There is no doubt that the world is changing and marketers do, as Chang says, have to think out of the box. The recession has all but depleted financial reserves and it would be absurd to believe that sponsorship budgets have not been negatively affected. Big sports sponsorships are probably not the smartest place for a brand to invest in return for exposure at the moment. Sponsoring a fashion show is that much more affordable and it casts brands in a new light.
Of course fashion sponsorships are nothing new. Remember Sanlam SA Fashion Week? Earlier this year we had Mercedes-Benz Fashion Week Joburg. My guess is that the association with fashion gives brands that aspirational value that is so inextricably linked to fashion.
For me, the difference with the particular collaboration between Heyns and PPC cement is how the designer sought to give her sponsors bang for their buck whilst simultaneously exploiting the collaboration ever so creatively. ‘If the collaboration offers the opportunity for the leftfield thinking that we saw in this partnership, then I hope we do see more collaborations,’ says Michelle Constant.
Above all, this partnership marks a turning point for corporate sponsorship in South Africa and for fashion it opens up a whole new world of possibilities. There is no doubt that our designers need these kinds of investments to help the growth of their businesses and the industry in general. They’ll just have to be as creative as Suzaan Heyns in their approach.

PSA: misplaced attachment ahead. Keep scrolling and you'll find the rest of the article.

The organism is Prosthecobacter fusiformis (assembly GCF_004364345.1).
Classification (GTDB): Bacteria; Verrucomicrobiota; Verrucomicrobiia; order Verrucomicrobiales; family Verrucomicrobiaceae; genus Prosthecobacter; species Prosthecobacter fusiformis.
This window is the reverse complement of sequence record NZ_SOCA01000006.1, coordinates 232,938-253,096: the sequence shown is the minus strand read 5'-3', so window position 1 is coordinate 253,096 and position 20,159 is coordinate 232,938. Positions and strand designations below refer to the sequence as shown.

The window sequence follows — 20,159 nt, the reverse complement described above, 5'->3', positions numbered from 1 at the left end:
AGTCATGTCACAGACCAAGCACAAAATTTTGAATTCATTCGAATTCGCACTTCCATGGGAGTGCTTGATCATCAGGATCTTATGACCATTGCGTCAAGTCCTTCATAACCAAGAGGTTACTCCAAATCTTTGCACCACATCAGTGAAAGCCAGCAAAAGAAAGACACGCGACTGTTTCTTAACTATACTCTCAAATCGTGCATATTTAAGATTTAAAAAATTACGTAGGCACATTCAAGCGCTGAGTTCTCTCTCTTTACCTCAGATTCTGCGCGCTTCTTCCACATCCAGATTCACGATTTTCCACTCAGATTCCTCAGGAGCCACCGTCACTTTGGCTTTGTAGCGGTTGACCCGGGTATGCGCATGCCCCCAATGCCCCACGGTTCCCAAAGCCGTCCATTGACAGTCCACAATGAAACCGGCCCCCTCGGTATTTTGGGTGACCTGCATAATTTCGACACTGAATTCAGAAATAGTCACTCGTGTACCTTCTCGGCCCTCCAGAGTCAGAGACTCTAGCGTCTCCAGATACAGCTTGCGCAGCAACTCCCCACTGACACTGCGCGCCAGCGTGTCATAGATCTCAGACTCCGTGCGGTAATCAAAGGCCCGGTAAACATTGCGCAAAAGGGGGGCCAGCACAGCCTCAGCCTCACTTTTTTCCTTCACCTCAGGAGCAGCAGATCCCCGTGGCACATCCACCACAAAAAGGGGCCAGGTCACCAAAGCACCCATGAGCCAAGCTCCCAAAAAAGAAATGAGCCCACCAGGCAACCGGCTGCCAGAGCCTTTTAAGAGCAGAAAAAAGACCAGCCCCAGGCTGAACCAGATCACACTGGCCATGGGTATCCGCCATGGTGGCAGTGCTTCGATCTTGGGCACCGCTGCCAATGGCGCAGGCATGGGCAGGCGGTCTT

The American designer Marc Jacobs sets the agenda not only for which suitcases we want, but also the clothes we aspire to wear.
He is known for his label Marc Jacobs, his diffusion line, Marc by Marc Jacobs, and for his 15 years as creative director of French luxury label Louis Vuitton. He answers a few questions:
Were you surprised when Louis Vuitton first approached you?
Of course. I was shocked. I was surprised on lots of different levels. First, I am American. Second, I was surprised that Louis Vuitton was even considering fashion. It had always been known for one thing, and here they were deciding that they wanted to move into different categories.